• And then I'm putting my construct on it, and then I'm putting it back out.

  • But you must already be somewhat confident that there's something resonating there because, like I said, you've almost free road tested it exactly.

  • You know, you've taken it to so many people and you have tested, whether or not they engage with it, whether or not they have a similar experience.

  • And then they help develop the idea.

  • Because if they have experienced something like that than they consort of flesh out the theme with another example, probably a better example of what I brought to them.

  • And they can also tell me if the if the theme or the idea has been explored in popular culture in recent history, because you just don't be treading well trod ground and so taking it to people and sort of feel testing.

  • It does that that tests whether people engage it, develops the idea with those people's experience, and it tests whether or not the thing is worth pursuing if it's already been sort of explored already in the culture.

  • So parties kind of used to be your research and development lab in a way.

  • But now that's hard, harder to do, or it's impossible to do because you could have those same people on a zoom call and they might say nothing if you bring up the box of porn on a zoom call, whereas in a group environment you could see the queues and then it would start.

  • Exactly.

  • And the other most important aspect of testing it is that especially when I teach, the most important feedback people can get to their work is when they read it aloud and they listen to the emotional reaction, that kind of un intellectualized, gasp or laugh or that fantastic silence that indicates tension, because after that, what they get is intellectualized academic feedback, which is almost entirely useless.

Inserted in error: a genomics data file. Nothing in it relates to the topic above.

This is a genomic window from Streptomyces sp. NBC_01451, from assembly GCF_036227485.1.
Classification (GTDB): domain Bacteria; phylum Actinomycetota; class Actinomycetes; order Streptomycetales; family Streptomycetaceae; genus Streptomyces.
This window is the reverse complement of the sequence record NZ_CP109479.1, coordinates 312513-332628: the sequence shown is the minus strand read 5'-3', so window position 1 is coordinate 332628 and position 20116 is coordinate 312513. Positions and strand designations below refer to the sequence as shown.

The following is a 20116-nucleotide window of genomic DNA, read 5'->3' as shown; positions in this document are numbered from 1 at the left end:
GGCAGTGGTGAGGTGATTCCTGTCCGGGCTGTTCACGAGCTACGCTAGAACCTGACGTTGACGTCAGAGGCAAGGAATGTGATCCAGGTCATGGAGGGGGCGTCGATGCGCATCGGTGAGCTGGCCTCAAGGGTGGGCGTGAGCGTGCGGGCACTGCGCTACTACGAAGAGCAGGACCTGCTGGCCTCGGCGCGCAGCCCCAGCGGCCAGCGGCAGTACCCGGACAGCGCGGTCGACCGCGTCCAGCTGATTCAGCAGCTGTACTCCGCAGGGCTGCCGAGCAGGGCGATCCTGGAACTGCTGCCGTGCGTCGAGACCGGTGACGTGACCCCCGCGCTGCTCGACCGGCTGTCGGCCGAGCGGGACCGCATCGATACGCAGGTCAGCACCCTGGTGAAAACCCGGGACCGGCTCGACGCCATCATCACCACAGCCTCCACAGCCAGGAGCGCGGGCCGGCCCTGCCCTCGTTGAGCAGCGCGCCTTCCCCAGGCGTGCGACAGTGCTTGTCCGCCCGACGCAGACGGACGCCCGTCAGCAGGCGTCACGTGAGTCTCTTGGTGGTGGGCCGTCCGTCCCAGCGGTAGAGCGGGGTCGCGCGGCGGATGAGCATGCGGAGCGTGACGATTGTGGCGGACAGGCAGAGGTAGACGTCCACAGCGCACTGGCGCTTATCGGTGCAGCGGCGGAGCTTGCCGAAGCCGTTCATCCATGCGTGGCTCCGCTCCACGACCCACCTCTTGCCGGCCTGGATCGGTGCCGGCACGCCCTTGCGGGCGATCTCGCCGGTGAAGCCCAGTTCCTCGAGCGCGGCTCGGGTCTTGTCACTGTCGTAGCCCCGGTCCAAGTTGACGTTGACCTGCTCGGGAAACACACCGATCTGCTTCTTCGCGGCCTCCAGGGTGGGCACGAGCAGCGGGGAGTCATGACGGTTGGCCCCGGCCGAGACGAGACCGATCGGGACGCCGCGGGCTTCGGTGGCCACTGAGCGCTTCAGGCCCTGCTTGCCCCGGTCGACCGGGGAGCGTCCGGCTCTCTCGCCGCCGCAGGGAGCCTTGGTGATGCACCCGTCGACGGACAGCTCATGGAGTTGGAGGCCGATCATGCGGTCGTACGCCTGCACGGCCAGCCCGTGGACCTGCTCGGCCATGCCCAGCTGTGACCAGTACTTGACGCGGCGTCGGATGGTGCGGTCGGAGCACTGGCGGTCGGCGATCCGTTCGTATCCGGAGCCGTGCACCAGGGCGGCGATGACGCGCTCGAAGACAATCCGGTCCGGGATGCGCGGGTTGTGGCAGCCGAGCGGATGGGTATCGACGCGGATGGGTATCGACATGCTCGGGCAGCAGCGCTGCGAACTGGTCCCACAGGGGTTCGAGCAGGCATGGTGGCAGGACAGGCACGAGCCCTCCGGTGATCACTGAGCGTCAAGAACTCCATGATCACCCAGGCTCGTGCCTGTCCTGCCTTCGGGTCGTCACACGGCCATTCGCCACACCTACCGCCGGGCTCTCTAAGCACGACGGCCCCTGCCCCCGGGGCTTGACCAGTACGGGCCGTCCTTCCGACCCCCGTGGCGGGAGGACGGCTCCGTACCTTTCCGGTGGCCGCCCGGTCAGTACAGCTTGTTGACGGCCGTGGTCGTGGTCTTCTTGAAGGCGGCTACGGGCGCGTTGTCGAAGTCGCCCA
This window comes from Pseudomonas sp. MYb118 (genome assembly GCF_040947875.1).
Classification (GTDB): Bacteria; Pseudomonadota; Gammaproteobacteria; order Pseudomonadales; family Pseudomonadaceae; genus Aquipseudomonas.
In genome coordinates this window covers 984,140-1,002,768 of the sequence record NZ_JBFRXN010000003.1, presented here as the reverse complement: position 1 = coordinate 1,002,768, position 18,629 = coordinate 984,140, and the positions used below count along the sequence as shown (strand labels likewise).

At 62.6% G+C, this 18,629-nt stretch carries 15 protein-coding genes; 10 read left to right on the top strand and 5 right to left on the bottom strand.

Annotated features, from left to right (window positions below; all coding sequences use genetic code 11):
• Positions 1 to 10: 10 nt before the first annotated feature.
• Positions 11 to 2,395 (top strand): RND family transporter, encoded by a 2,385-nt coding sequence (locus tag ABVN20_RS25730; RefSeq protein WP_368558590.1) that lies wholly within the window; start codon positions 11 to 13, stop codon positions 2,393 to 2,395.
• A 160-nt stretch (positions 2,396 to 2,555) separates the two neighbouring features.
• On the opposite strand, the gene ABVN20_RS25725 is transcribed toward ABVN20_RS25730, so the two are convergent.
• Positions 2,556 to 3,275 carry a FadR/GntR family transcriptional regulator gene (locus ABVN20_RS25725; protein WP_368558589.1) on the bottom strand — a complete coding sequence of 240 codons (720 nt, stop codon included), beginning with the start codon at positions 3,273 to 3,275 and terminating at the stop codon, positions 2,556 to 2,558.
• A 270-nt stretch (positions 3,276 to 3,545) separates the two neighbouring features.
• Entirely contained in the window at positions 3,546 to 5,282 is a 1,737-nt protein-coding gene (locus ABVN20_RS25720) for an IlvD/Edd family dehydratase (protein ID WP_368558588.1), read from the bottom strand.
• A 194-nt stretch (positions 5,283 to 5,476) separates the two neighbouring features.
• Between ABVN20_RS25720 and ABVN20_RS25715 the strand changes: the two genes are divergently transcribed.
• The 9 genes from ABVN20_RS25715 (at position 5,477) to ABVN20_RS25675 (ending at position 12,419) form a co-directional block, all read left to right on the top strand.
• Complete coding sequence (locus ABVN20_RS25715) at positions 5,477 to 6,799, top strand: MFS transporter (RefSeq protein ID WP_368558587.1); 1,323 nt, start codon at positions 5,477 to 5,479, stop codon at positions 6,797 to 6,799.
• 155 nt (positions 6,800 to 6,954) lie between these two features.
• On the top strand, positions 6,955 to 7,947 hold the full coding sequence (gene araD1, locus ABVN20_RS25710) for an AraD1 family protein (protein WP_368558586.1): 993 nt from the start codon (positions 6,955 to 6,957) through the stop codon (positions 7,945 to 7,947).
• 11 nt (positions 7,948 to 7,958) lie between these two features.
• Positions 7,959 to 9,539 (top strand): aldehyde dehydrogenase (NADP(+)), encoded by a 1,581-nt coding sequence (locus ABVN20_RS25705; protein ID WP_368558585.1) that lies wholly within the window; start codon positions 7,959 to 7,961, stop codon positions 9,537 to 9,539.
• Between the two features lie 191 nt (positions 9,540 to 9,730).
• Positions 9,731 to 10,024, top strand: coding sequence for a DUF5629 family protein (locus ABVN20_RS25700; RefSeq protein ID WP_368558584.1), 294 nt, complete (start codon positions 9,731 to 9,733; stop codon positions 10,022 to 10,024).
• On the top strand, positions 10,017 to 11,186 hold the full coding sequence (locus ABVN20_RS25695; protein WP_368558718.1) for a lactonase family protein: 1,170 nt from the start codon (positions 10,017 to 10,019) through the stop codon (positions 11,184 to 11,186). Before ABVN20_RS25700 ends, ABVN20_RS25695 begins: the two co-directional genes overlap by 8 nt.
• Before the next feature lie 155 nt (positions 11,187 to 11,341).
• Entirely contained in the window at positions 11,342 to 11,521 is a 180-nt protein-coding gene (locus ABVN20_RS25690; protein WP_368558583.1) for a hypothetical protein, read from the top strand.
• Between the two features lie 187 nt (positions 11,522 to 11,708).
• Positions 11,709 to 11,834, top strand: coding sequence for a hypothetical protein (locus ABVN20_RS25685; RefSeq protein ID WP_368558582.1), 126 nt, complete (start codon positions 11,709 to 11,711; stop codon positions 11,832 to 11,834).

• What you want to hear is how the story works in front of an audience where it lags.

  • Where is it where it gets boring, uh, to discover with laughs are where you didn't realize it was a laugh there.

  • Uh, you know what?

  • You need an extra time on extra beat to allow that laugh to build, where you might be able to add a laugh after that.

  • And so reading it and testing in front of an audience just for their unfiltered emotional reaction is the most important aspect of that process.

  • And on services like Zoom, it doesn't work because only one person at a time can make a noise.

  • Why?

  • Why what?

And I think you've also said if I was telling you a story, I wouldn't say Chuck, I met this guy and he was 6 ft tall and it was 100 degrees out.

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A2 language porn testing people listening experience

TESTING STORYLINES: Why It's Powerful To Find A Subject That Resonates With People - Chuck Palahniuk

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    林宜悉 posted on 2020/11/18